Based on my personal experience, reports I've read, and manuals I've read, such options are usually present in UEFI boards but are usually very poorly labelled. Check your firmware's Boot menu, or anything that might be labelled in a similar way. There may be an option relating to "legacy boot" (read: BIOS boot) or references to UEFI-specific features (such as a UEFI boot loader).

    6. After install, GRUB won't show up and just boots directly to Windows.
    This sounds like GRUB wasn't installed, or perhaps it installed to a partition rather than to the MBR. This could happen because of a bug or because you selected an option during installation that prevented its installation to the MBR.

    Your best bet is to download the Boot Info Script and run it from a Linux emergency disc. It will produce a file called RESULTS.txt. Post it here, either as an attachment or between [code] and [/code] tags for legibility.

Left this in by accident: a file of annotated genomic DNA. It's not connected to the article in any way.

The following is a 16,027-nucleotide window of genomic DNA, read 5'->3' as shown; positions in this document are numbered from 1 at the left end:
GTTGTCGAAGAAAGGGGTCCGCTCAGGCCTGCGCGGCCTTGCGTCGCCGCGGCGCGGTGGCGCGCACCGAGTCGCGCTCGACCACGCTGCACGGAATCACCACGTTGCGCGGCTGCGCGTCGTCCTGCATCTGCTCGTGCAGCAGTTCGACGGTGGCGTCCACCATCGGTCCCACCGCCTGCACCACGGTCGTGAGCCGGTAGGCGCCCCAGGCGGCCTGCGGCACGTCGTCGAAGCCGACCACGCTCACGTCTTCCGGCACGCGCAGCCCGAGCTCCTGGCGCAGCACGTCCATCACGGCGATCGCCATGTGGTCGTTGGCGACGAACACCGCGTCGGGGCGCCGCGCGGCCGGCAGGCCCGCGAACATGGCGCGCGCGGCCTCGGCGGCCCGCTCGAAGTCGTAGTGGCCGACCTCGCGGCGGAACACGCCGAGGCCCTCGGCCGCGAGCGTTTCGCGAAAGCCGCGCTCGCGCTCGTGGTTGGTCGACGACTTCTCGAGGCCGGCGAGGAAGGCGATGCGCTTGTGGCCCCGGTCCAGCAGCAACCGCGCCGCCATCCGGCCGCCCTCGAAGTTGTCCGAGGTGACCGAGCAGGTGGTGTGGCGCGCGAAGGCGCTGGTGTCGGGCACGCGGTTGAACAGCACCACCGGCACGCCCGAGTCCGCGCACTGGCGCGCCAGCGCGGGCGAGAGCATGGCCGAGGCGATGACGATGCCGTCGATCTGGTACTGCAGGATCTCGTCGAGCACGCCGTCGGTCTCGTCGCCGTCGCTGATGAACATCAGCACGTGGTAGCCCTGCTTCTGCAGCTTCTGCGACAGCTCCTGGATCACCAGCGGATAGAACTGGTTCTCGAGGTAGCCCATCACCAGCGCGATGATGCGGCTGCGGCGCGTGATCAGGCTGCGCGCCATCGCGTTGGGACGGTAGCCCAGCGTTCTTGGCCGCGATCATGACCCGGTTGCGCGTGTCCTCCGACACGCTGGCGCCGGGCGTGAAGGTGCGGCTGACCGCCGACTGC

Since you're booting in BIOS mode, this is irrelevant. Furthermore, this describes a kernel issue, and since you aren't even seeing a GRUB screen, the kernel is irrelevant. (GRUB loads the kernel, so if GRUB doesn't run, the kernel can't be involved in the problem.)
    If I've suggested a solution to a problem and you're not the original poster, do not try my solution! Problems can seem similar but be different, and a good solution to one problem can make another worse. Post a new thread with your problem details.

  10. #10
    Join Date
    Sep 2008
    Location
    Filipinas; Formosa
    Beans
    201
    Distro
    Ubuntu 10.04 Lucid Lynx

    Re: Win 7, Natty dual boot on UEFI sort of working